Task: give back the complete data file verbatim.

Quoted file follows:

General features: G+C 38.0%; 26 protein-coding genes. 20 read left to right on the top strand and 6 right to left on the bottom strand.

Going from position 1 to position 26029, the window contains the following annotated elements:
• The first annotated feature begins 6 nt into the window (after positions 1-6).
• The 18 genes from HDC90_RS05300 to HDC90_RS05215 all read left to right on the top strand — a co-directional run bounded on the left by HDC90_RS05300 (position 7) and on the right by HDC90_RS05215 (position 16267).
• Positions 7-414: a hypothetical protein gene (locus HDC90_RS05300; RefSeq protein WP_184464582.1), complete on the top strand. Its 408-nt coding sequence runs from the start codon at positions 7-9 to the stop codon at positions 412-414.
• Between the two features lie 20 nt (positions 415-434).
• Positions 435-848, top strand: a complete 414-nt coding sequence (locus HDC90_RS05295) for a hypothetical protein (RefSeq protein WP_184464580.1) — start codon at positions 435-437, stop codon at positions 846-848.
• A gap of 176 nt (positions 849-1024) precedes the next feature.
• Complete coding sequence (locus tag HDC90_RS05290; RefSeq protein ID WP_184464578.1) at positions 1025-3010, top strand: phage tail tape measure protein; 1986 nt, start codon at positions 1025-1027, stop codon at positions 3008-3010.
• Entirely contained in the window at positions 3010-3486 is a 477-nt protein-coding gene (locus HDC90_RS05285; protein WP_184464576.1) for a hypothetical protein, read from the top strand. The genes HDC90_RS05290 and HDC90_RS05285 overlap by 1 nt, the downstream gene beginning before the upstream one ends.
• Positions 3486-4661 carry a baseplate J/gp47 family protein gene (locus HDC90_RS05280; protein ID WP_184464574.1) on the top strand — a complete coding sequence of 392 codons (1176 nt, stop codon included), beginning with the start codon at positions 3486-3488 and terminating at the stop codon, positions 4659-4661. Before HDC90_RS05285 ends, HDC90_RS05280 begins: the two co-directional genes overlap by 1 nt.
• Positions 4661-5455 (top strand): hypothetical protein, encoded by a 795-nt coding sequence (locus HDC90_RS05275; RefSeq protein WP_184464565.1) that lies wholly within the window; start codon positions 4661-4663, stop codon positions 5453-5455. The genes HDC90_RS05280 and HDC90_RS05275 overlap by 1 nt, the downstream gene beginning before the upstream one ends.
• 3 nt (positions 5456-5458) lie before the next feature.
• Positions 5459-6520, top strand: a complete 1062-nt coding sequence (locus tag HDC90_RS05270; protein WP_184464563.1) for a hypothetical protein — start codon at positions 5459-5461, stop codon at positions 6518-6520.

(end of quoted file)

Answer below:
General features: G+C 38.0%; 26 protein-coding genes. 20 read left to right on the top strand and 6 right to left on the bottom strand.

Going from position 1 to position 26029, the window contains the following annotated elements:
• The first annotated feature begins 6 nt into the window (after positions 1-6).
• The 18 genes from HDC90_RS05300 to HDC90_RS05215 all read left to right on the top strand — a co-directional run bounded on the left by HDC90_RS05300 (position 7) and on the right by HDC90_RS05215 (position 16267).
• Positions 7-414: a hypothetical protein gene (locus HDC90_RS05300; RefSeq protein WP_184464582.1), complete on the top strand. Its 408-nt coding sequence runs from the start codon at positions 7-9 to the stop codon at positions 412-414.
• Between the two features lie 20 nt (positions 415-434).
• Positions 435-848, top strand: a complete 414-nt coding sequence (locus HDC90_RS05295) for a hypothetical protein (RefSeq protein WP_184464580.1) — start codon at positions 435-437, stop codon at positions 846-848.
• A gap of 176 nt (positions 849-1024) precedes the next feature.
• Complete coding sequence (locus tag HDC90_RS05290; RefSeq protein ID WP_184464578.1) at positions 1025-3010, top strand: phage tail tape measure protein; 1986 nt, start codon at positions 1025-1027, stop codon at positions 3008-3010.
• Entirely contained in the window at positions 3010-3486 is a 477-nt protein-coding gene (locus HDC90_RS05285; protein WP_184464576.1) for a hypothetical protein, read from the top strand. The genes HDC90_RS05290 and HDC90_RS05285 overlap by 1 nt, the downstream gene beginning before the upstream one ends.
• Positions 3486-4661 carry a baseplate J/gp47 family protein gene (locus HDC90_RS05280; protein ID WP_184464574.1) on the top strand — a complete coding sequence of 392 codons (1176 nt, stop codon included), beginning with the start codon at positions 3486-3488 and terminating at the stop codon, positions 4659-4661. Before HDC90_RS05285 ends, HDC90_RS05280 begins: the two co-directional genes overlap by 1 nt.
• Positions 4661-5455 (top strand): hypothetical protein, encoded by a 795-nt coding sequence (locus HDC90_RS05275; RefSeq protein WP_184464565.1) that lies wholly within the window; start codon positions 4661-4663, stop codon positions 5453-5455. The genes HDC90_RS05280 and HDC90_RS05275 overlap by 1 nt, the downstream gene beginning before the upstream one ends.
• 3 nt (positions 5456-5458) lie before the next feature.
• Positions 5459-6520, top strand: a complete 1062-nt coding sequence (locus tag HDC90_RS05270; protein WP_184464563.1) for a hypothetical protein — start codon at positions 5459-5461, stop codon at positions 6518-6520.